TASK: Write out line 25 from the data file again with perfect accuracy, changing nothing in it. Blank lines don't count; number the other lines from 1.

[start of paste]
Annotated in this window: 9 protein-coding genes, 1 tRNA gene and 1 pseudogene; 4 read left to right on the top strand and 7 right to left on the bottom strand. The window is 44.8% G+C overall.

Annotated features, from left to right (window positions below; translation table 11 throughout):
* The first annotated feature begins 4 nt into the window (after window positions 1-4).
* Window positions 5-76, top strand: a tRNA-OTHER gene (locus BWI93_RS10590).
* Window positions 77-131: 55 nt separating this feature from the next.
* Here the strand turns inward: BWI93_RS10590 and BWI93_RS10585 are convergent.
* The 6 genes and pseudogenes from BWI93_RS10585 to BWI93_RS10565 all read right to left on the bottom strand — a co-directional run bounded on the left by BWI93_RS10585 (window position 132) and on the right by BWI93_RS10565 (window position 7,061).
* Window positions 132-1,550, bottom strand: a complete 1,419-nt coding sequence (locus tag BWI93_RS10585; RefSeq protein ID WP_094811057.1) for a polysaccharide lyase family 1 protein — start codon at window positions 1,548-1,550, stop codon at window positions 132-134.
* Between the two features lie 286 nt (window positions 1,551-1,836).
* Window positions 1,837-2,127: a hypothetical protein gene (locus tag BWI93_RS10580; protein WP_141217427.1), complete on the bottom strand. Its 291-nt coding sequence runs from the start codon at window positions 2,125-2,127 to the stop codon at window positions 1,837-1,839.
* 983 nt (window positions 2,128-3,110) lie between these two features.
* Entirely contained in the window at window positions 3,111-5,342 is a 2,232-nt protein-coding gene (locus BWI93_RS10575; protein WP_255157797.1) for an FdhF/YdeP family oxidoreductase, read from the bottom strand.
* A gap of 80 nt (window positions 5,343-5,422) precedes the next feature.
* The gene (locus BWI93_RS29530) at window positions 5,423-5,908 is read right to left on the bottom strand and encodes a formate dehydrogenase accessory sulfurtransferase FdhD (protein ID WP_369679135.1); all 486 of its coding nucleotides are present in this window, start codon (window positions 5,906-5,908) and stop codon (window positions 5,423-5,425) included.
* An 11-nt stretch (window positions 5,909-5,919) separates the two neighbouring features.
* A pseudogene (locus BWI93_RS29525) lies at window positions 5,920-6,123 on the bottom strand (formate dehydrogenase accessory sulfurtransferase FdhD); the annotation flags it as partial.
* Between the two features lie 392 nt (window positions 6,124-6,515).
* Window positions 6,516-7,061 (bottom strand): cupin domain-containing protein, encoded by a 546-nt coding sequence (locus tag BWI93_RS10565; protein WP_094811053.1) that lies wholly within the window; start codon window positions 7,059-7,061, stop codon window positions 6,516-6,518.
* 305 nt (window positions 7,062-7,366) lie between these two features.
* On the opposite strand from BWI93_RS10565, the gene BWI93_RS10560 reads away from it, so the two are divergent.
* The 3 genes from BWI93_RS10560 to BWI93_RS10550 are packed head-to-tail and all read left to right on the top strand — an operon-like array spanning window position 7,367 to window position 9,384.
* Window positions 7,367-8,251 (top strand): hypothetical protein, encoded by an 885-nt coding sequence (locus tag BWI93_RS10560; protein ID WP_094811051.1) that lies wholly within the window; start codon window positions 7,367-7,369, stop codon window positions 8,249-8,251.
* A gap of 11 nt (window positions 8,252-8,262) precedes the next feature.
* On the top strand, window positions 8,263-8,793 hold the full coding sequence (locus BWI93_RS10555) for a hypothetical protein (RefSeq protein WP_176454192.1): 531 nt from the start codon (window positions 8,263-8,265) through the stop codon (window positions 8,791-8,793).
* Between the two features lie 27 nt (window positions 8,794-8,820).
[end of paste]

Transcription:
* Between the two features lie 27 nt (window positions 8,794-8,820).